Thousands of residents across the U.S. have been in the path of at least 40 reported tornadoes that ripped through nine states overnight.
According to the Associated Press, 36 people have were killed across five states, 22 of them in Kentucky alone, in the storms, during what's typically a quiet month for tornadoes.
FEMA advised residents from east-central Mississippi to extreme southwestern Virginia to stay vigilant as the storm system moved east.
It's important to be prepared and act quickly in the event of a tornado. Here are some tips on how to stay safe when a twister occurs:
Heed the weather alerts
Tornadoes can strike with little to no warning and can change direction at any moment.
A tornado watch indicates that weather conditions in the area can allow a twister to form, while a tornado warning means that a tornado was sighted in the area and could be headed toward you. Local radio and television stations will provide updates, and the National Weather Service radio station gives 24/7 updates on weather conditions.
Have two ways to get the warning, with one being a battery-powered NOAA weather radio.
Look up at the sky
A dark, often green sky can be a tell on weather a tornado is coming, according to FEMA.
In addition, large hail and large, dark and low-lying clouds are also signs a tornado may be imminent, as well as strong winds with roars that sound similar to a freight train.
Seek refuge in a small, interior room without windows on the lowest level of a home, should a safe room not be available, according to FEMA.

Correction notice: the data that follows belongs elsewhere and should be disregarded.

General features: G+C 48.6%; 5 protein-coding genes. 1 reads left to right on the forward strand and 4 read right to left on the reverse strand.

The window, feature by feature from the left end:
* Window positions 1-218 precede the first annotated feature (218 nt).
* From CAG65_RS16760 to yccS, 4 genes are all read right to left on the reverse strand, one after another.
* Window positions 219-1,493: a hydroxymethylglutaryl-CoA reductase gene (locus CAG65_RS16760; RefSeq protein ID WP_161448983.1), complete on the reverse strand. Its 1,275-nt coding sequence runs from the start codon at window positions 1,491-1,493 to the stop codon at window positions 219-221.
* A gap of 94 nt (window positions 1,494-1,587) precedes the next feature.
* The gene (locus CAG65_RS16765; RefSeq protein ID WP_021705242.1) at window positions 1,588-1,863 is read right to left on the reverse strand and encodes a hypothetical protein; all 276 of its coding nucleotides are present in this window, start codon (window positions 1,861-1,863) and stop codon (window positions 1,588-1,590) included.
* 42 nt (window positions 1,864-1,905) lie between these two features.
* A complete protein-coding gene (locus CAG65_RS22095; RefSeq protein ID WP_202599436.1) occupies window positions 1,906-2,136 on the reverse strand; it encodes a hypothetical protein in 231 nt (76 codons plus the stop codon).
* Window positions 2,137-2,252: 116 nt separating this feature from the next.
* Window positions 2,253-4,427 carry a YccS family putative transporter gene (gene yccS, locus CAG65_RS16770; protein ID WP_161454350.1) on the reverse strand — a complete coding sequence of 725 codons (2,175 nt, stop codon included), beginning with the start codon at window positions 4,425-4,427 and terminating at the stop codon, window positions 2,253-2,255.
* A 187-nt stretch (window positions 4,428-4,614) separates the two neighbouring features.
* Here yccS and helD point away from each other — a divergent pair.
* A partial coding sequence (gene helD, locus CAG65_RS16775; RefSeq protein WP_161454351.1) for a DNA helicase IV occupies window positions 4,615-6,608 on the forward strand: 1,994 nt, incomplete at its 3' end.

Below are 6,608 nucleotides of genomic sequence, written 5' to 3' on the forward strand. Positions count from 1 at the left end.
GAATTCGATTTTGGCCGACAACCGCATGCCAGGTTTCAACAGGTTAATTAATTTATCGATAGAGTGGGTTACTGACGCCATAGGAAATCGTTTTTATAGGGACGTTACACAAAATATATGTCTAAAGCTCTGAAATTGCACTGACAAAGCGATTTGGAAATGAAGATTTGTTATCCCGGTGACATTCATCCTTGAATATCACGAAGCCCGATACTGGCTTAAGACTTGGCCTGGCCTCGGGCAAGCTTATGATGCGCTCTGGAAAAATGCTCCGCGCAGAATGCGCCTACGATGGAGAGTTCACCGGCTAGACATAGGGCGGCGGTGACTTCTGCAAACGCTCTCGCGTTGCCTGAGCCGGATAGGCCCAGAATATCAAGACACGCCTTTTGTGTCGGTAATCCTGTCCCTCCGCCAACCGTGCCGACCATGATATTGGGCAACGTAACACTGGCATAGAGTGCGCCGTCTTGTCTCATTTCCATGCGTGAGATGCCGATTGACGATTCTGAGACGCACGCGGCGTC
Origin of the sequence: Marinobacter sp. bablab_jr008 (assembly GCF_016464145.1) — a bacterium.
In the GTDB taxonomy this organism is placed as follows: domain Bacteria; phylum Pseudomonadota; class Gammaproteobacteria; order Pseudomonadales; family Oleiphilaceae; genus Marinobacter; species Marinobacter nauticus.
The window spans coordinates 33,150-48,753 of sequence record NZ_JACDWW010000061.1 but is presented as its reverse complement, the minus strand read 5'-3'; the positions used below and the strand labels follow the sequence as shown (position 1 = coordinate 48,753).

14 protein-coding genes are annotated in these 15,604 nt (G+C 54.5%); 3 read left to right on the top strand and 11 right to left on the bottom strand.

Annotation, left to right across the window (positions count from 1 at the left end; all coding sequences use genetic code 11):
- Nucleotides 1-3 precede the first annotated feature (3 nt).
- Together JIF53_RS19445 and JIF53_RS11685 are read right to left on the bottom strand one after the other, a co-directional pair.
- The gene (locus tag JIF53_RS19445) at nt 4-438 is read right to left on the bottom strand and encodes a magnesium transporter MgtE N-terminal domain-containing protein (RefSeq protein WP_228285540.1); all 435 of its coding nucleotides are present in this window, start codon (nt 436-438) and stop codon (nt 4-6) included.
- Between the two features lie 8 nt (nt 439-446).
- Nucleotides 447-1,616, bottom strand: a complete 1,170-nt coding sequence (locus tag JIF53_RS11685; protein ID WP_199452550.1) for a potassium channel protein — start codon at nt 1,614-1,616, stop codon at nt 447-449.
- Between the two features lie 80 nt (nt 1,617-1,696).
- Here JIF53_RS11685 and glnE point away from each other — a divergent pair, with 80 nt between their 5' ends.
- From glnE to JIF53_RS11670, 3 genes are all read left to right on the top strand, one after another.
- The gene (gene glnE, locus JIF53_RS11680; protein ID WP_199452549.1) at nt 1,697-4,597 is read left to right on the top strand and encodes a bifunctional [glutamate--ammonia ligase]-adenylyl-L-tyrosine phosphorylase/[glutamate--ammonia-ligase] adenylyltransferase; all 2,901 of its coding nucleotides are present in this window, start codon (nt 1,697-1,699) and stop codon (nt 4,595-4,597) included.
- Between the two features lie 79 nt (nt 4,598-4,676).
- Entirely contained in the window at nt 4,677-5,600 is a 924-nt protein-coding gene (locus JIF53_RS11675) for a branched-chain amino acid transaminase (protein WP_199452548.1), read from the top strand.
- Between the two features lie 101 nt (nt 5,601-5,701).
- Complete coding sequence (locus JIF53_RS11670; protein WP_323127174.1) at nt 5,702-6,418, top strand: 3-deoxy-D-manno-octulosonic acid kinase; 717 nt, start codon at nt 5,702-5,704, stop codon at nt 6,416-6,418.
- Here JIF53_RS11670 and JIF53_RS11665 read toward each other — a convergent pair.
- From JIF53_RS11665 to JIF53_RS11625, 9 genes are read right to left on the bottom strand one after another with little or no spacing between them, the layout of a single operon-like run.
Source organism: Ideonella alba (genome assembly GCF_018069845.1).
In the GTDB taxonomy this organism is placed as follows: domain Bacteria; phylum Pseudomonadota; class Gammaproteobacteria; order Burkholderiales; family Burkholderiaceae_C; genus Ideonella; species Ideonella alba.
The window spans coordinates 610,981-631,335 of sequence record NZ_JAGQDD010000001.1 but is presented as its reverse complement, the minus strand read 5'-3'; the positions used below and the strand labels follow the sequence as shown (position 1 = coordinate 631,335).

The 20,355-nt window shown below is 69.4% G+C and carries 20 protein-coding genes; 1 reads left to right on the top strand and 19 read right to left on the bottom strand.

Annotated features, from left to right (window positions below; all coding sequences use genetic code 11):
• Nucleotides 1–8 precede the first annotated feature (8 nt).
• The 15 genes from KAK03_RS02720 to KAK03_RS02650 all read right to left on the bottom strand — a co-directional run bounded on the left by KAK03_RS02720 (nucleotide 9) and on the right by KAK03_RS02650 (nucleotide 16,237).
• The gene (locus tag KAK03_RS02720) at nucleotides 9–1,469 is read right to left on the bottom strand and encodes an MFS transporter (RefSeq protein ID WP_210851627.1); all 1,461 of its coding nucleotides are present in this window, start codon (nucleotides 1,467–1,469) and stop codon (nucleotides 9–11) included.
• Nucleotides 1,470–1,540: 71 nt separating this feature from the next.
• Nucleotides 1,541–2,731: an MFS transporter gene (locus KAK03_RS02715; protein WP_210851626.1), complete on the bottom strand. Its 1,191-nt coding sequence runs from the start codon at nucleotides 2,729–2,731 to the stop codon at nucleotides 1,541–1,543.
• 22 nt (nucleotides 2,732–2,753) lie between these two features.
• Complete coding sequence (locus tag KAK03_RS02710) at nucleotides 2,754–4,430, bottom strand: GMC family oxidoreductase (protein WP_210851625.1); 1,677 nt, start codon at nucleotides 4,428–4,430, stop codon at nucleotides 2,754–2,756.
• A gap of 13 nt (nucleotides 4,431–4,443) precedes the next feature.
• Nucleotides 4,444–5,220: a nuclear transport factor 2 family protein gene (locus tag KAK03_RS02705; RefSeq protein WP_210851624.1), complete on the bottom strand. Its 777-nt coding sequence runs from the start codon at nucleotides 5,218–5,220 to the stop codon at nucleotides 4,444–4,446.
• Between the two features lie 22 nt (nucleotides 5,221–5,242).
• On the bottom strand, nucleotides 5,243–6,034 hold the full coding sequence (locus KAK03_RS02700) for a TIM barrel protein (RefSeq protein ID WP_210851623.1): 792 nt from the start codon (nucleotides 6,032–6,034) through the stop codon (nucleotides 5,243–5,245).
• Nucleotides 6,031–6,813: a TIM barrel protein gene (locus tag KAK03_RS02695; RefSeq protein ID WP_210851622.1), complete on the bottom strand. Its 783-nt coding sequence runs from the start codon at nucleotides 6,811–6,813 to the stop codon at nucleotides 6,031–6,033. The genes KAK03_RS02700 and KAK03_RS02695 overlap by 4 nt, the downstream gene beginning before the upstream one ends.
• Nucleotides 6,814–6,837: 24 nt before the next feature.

Take additional cover by shielding your head, neck and arms, and putting materials such as furniture and blankets around you.
Having helmets in your tornado shelter is key. Also make sure to have a safety whistle, to help people locate you if you are under debris, and extra shoes with thick soles to avoid injury post-storm if trudging through debris. People are often barefoot during nocturnal tornadoes.
Do not try to outrun a tornado. If you're in a car or outdoors and cannot get to a building, head to the lowest ground possible, such as a ditch or land depression, cover your head and neck with your arms and cover your body with a coat or blanket, if available.
Also stay on the lookout for flying debris.
After a tornado
If you are trapped under debris, cover your mouth with a cloth or mask if possible to avoid breathing in dust. Try to send a text for help, but instead of yelling, bang on a pipe or wall or use a whistle, according to FEMA.
The Centers for Disease Control and Prevention recommends checking yourself and your family for injuries and seeking medical attention immediately, if necessary.
During cleanup after a tornado, wear thick-soled shoes, long pants and work gloves. Stay away from downed power lines and be careful when walking around or through any damaged structures that may be unstable.
In addition, save phone calls for emergencies, as phone systems are often down or busy after a disaster.
ABC News' Lauren Effron, Max Golembo and Ginger Zee contributed to this report.